Jerzy Kosinski’s 1971 novella ‘Being There’ explores the ways in which American culture, particularly the political sphere, thrives more on image than brains, grit and guts. Kosinski elaborated on his observations in a 1972 interview for ‘The Paris Review,’ and they still ring true.
For those of you who have never read ‘Being There,’ it concerns a simple man who calls himself Chance. An orphan, Chance has no experience in the real world, for he spent his entire life working as a rich old man’s gardener.
When the old man dies, Chance finds himself sent into the streets, where he’s promptly hit by a politically connected woman’s car. Feeling guilty for her chauffeur’s recklessness, the woman brings him home, and, upon hearing his name “Chance the Gardener,” decides he must mean “Chauncey Gardiner.”
Since Chance has never spoken to another soul, other than the old man and his staff, his utterances are all culled from television. They’re simply soundbites. The woman and her powerful friends, however, interpret his elementary, out-of-context statements as deeply philosophical ruminations, an assumption that helps thrust Chance into the upper echelons of Washington society, including a coveted position as the president’s advisor.
Chance truly does nothing to deserve this honor. In fact, he knows not what it means. All he had is some luck, a handsome face, and an elitist hype machine manufacturing wisdom and insight out of his pop-based conclusions.
Here’s what the late Kosiniski told interviewers George Plimpton and Rocco Landesman about Chance as a reflection on American culture.
As for ‘Being There,’ the reaction focuses on Chauncey Gardiner, a formidable tribute to corporate image making. There is more and more preoccupation with the visual aspects of American political life. Think of the priority given to the looks of our candidates. They all come across well on TV. Do we have have a hunchback? A man with a missing jaw? A man with a nervous tic? No, he simply wouldn’t make it. Can you imagine an American politician, however bright, with a damaged face, or with one eye?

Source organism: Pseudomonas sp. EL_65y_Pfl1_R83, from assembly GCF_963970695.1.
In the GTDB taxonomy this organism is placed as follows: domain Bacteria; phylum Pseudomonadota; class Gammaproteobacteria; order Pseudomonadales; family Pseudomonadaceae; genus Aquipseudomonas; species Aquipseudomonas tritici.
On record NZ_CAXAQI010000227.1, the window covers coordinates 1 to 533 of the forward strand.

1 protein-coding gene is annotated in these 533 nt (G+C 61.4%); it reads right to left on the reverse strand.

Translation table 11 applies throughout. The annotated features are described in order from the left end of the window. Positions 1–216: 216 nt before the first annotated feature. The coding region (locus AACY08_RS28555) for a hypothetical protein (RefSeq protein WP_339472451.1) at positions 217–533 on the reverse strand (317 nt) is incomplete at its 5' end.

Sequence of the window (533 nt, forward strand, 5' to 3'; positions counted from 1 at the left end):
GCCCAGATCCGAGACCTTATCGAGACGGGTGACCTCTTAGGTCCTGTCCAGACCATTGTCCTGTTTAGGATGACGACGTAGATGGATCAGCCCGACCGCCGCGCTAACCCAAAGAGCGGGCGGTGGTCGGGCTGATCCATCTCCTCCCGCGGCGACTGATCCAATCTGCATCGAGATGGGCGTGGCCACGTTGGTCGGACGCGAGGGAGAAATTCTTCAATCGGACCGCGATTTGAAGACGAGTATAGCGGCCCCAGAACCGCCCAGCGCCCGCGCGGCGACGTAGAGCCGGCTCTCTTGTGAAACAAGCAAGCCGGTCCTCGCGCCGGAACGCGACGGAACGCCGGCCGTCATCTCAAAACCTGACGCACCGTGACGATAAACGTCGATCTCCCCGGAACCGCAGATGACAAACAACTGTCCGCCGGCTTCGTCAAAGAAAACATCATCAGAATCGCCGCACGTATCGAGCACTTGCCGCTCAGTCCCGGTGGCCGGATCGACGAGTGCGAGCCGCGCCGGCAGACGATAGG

The answer is, clearly, “no.”
Now, with news that Donald Trump, certainly a man who possessed a corporate-made image, will announce his 2012 presidential run on ‘The Apprentice,’ it seems Kosinski’s observations on the synthesis between appearance and political culture have become more true than even he could have predicted.
Sure, Trump’s not as attractive as Chance — played by the disarmingly handsome Peter Sellers in the 1979 big screen adaptation — and definitely has a better education, but he’s made an image for himself, one projected for decades through our televisions and tabloids, and voters’ apparent interest in his candidacy, as I said yesterday, suggests that the rationality and reason upon which our nation was built have been bulldozed by a popular culture obsessed with capitalist idolization and easily digestible catchphrases like, “You’re fired.”
This theme has been explored countless times in American culture — two terrible 2006 movies ‘Man of the Year’ and ‘American Dreamz’ come to mind — yet the trend continues unabated, and I can’t help but wonder whether it will lead to the once-celebrated democratic system’s ultimate cancellation. Instead of holding elections, we’ll hold pageants shows sponsored by Coca-Cola.